What’s going on in Real Estate?

There has been a lot of discussion recently regarding the status of Real Estate in the Greater Daytona Beach Area. Last month and for several previous, the question was “When is this market going to slow down?” More recently, the question has been “Are we in the midst of a slowdown?”

The answer to the first question is intricately linked to the answer to the second. The first thing to recognize is that the market has recently experienced a decrease in transactions in the Daytona Beach Area. Interestingly, Palm Coast and Flagler County in general has not experienced the same decline. We’ll touch on that later.

In the Daytona Beach Area, the result of the decrease in sales is that there have been fewer transactions and the same number of homes coming onto the market. With the same input and reduced output, we are left with more houses listed than we have had in the recent past. Refer to the graph (Figure A) below for a quick diagram.


Figure A

So then, what are the implications for the average person who is considering selling their home? The answer is more complicated that you might imagine. Obviously, with more houses on the market there will be more competition to sell your home. Given that, and assuming that the trend will continue for a short while, people who are thinking about selling should probably move quickly. Further, those who already have a home on the market should discuss their marketing plans with their agents but be prepared to wait a little longer than previously.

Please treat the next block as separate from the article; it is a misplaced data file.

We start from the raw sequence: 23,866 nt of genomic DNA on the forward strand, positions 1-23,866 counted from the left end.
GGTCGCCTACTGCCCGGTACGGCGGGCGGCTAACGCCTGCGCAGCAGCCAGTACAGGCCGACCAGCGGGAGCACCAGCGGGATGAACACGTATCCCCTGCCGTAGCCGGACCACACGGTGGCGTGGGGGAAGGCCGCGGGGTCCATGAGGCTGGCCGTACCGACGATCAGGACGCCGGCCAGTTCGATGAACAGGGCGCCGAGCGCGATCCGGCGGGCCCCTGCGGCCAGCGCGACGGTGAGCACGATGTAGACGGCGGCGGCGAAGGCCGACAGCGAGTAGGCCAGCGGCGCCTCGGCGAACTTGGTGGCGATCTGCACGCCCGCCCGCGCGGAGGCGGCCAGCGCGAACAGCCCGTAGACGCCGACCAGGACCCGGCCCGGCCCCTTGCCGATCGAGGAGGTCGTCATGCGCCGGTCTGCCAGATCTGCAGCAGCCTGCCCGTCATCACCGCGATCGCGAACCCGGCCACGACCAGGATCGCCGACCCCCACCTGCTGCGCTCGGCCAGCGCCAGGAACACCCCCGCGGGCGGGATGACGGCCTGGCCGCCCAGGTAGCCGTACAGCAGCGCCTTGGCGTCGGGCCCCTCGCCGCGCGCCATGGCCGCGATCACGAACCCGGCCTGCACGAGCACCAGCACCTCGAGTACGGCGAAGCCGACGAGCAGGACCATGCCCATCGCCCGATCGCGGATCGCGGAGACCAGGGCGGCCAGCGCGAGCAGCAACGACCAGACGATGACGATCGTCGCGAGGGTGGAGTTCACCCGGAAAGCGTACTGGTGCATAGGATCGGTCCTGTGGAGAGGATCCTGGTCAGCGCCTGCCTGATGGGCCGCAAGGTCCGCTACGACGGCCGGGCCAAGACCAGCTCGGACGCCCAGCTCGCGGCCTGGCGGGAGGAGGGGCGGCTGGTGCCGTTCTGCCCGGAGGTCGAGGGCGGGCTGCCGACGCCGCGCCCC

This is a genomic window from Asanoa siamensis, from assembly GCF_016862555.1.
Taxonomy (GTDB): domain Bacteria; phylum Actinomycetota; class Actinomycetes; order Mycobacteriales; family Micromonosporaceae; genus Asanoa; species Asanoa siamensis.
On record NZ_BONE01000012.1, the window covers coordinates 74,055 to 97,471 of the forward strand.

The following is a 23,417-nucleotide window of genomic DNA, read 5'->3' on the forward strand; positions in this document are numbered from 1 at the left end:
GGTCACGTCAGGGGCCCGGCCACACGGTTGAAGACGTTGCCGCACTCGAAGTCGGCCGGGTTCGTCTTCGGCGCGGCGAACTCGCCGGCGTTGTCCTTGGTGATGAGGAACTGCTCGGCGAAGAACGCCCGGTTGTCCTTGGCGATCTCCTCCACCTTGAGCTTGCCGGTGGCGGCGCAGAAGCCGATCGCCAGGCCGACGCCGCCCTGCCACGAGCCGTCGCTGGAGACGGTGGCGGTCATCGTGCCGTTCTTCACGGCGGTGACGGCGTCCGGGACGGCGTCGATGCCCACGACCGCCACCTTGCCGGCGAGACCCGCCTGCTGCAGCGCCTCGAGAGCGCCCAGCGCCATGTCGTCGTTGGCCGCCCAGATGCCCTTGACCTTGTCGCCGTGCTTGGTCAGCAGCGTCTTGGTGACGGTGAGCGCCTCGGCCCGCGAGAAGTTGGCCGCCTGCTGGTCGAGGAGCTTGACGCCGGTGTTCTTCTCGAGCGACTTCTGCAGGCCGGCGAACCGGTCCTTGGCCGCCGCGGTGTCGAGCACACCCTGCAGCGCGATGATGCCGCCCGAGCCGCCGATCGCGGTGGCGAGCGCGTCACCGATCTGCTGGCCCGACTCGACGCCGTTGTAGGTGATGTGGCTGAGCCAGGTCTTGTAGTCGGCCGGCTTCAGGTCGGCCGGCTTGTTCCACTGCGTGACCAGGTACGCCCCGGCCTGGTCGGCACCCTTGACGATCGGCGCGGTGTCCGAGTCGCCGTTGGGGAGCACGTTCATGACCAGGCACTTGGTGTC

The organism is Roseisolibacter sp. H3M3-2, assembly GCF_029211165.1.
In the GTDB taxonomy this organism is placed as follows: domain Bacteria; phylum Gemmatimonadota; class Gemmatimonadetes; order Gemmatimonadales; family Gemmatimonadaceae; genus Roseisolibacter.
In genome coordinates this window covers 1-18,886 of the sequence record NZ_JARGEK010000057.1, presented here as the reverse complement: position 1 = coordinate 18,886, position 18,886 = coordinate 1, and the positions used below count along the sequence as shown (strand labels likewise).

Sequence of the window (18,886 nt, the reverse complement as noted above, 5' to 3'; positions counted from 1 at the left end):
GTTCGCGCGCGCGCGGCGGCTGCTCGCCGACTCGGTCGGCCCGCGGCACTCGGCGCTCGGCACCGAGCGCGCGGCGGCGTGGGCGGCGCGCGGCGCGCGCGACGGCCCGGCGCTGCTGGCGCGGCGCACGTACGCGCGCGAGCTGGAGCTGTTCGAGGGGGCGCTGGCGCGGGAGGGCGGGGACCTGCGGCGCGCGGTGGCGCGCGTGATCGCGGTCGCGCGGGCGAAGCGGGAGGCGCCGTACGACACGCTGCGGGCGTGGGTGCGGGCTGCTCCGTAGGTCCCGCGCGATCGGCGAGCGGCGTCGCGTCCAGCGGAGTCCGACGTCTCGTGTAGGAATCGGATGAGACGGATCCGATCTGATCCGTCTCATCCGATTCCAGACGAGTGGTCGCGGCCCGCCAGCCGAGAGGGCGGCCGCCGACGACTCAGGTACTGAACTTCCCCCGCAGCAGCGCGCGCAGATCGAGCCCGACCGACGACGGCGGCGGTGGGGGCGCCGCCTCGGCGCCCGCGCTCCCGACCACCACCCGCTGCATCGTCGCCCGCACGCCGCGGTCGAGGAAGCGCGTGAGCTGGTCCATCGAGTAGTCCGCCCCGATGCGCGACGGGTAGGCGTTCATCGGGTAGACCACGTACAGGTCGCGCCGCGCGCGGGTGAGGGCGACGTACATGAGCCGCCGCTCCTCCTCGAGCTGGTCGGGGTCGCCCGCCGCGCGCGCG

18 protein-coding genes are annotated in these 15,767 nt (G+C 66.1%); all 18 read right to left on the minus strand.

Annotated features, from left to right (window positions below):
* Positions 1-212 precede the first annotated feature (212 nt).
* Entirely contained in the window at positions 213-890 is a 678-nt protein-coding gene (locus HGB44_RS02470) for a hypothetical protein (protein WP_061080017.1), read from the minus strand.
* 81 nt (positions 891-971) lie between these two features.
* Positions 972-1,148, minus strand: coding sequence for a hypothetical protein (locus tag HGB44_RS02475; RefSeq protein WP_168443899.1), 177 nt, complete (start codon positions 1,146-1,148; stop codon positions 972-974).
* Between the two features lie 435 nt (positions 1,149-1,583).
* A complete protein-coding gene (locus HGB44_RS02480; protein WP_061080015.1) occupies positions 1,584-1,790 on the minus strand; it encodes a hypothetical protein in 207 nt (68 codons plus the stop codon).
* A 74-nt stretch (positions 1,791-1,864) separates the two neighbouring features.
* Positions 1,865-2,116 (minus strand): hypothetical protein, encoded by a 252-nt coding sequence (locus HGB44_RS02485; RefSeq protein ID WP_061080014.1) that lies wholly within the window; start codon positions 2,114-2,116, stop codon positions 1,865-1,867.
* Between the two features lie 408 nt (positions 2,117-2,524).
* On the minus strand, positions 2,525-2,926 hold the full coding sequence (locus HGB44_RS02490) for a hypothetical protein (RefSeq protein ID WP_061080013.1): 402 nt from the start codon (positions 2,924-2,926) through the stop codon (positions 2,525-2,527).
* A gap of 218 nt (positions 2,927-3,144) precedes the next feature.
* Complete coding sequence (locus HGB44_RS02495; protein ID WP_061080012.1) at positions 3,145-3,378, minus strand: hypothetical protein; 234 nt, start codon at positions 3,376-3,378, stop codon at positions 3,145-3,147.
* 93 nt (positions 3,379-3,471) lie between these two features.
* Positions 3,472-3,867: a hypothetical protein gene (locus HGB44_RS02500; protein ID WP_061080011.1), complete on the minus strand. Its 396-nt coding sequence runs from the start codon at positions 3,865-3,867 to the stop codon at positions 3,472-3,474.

If you are looking to buy a house in this market for investment or for personal use, there is a larger selection today than there has been in some time. Now would be a good time to thoroughly review the inventory to find the right fit. You can review property on the Internet (http://www.daytonare.com) and talk to an agent quickly when you have a feel for what you are looking for. An agent can search all of the existing properties as well as establish a search that will e-mail you when new properties that match your criteria come on the market.

Let’s explore the underlying factors contributing to this slow down and try to answer the question of how long it will last. There have been a number of theories put forth for this setback in our skyrocketing market. I think there are three: hurricanes, fuel prices, and seasonality. Let me explain. While we haven’t really been hit hard by a hurricane this year, we did have three last year. Many people who would likely be investors in our area watched their TVs while they saw Katrina attack New Orleans in late August. Even though there was little effect on our area, the graphics of homes underwater in New Orleans that we see in the media and the possibilities that something similar could happen here can be concerning to those less familiar with the traditional lack of activity in this area.

The second reason for the decline is related to increased fuel prices. Let’s face it, Daytona Beach is a driving community which derives much of its tourism industry from surrounding states. People drive into Daytona Beach to spend money. That traffic has likely been impacted by the increased cost of gas that has affected everyone. One example of this decrease was obvious just weeks ago in our Daytona Beach Biketoberfest, an annual event which draws a large group of amorous Harley Davidson riders to the area. The data for Figure B was provided by the Daytona Beach Convention and Visitor’s Board. In past years Biketoberfest has been averaging approximately 100,000 visitors. In 2004, of course, it was very close to the hurricanes and so you would expect a decline. In 2005, however, there is a large drop which can likely only be attributed to gas prices.